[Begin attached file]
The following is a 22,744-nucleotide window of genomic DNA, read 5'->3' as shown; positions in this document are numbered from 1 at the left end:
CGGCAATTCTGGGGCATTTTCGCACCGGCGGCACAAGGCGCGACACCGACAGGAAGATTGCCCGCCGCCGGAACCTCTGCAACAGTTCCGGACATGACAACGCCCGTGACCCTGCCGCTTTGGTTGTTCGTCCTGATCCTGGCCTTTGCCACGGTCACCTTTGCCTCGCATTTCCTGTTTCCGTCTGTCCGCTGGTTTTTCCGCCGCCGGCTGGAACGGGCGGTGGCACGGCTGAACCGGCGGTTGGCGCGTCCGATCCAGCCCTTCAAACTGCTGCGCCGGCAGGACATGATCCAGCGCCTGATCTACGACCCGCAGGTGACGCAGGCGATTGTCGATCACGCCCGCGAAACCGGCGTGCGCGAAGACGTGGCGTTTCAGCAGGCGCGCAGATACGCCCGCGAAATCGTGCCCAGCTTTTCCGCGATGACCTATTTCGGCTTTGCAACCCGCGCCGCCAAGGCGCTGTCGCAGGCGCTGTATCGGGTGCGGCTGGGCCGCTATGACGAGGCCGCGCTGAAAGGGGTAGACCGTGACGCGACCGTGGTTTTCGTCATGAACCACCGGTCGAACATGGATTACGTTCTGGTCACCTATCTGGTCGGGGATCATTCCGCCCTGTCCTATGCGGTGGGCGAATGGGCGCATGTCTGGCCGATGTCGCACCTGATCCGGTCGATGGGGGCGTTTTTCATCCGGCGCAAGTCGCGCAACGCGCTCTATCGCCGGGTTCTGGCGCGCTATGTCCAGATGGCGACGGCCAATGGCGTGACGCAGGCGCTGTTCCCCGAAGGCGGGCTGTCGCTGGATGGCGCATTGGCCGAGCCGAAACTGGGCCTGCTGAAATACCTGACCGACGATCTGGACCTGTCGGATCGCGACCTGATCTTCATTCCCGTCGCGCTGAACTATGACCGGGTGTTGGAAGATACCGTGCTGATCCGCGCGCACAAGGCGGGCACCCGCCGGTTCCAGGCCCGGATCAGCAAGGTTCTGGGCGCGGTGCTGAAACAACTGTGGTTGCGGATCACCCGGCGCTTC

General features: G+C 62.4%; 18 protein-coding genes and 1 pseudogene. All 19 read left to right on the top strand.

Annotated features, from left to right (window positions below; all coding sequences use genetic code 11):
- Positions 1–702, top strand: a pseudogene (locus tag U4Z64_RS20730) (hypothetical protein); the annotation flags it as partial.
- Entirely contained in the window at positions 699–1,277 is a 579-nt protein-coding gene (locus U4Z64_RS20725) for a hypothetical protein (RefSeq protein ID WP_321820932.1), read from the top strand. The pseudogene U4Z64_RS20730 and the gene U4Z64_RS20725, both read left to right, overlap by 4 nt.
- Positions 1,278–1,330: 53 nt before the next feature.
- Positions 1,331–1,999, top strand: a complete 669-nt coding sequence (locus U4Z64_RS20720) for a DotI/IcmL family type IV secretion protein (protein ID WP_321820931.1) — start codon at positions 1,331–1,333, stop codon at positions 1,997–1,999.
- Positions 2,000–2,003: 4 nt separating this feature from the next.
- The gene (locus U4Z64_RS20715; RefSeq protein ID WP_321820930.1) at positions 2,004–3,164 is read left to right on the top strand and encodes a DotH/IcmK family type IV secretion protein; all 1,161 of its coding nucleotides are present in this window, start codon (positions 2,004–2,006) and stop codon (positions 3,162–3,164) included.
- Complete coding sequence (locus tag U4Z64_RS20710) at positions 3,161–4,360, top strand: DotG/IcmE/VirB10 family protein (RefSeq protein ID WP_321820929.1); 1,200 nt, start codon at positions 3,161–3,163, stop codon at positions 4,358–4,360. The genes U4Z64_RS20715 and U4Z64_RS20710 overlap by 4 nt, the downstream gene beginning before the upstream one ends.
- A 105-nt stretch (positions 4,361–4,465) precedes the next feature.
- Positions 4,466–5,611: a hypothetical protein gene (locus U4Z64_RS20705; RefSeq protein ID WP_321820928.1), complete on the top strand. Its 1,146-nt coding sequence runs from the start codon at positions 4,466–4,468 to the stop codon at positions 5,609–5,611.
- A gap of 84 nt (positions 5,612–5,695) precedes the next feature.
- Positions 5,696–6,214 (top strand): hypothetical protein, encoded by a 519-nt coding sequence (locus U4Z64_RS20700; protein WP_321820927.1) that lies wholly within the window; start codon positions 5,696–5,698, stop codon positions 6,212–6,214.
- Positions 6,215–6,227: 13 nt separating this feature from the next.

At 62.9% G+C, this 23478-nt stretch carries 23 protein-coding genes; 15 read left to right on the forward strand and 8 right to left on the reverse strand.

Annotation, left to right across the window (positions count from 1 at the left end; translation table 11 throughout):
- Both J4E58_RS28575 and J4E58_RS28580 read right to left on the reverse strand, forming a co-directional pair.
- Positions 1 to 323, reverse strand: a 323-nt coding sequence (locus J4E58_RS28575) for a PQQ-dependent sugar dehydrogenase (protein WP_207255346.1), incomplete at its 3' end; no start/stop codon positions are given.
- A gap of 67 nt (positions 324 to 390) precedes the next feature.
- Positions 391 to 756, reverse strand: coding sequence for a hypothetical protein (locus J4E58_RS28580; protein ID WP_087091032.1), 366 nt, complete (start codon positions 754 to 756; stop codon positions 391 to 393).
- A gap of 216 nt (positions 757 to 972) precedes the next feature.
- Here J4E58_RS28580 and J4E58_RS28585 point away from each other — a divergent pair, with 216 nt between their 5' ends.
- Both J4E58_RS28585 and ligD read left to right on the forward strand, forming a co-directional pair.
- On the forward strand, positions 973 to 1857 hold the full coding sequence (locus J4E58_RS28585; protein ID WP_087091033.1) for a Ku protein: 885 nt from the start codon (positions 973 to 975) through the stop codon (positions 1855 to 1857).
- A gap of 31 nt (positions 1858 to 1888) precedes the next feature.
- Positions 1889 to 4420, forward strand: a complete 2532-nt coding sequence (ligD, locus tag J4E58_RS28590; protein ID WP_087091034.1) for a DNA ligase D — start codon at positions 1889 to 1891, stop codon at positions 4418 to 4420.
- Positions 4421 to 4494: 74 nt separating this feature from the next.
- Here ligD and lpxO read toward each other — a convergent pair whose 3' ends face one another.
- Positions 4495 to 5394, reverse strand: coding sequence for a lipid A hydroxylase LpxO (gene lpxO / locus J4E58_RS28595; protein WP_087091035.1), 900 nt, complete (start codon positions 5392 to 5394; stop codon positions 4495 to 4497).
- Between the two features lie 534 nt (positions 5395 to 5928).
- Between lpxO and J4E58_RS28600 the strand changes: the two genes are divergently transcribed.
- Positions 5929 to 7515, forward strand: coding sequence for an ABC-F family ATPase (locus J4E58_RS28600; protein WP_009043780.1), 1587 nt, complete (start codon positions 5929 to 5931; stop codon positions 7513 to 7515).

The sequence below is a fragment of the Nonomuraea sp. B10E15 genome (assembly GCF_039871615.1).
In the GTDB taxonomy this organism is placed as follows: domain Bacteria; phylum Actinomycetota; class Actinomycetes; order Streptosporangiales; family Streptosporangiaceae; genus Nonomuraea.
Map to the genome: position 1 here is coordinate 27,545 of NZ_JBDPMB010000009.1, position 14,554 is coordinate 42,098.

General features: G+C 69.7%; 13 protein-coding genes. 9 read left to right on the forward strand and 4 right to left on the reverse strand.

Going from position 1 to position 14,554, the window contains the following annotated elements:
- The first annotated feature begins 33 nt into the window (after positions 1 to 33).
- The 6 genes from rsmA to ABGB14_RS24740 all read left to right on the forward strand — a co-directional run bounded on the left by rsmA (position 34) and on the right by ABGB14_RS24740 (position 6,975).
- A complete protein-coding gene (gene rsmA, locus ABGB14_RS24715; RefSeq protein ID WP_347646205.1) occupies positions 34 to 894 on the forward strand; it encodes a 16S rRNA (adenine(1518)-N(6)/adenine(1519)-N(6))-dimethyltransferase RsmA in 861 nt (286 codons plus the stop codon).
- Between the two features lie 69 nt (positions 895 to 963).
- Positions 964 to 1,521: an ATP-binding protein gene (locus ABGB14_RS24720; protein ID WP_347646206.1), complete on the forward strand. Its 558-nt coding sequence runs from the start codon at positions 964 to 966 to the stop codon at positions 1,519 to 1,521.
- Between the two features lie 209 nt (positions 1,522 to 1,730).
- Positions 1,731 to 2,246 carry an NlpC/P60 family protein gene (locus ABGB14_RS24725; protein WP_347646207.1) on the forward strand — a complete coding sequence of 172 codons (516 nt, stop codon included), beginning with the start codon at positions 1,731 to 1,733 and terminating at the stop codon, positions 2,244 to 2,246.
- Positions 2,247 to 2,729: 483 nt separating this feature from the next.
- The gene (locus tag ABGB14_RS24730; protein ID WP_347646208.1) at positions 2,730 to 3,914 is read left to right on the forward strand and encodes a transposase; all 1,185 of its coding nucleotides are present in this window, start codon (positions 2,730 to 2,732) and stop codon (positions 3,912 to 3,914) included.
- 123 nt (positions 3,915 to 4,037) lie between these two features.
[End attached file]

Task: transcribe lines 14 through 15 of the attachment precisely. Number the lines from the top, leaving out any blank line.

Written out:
- A gap of 84 nt (positions 5,612–5,695) precedes the next feature.
- Positions 5,696–6,214 (top strand): hypothetical protein, encoded by a 519-nt coding sequence (locus U4Z64_RS20700; protein WP_321820927.1) that lies wholly within the window; start codon positions 5,696–5,698, stop codon positions 6,212–6,214.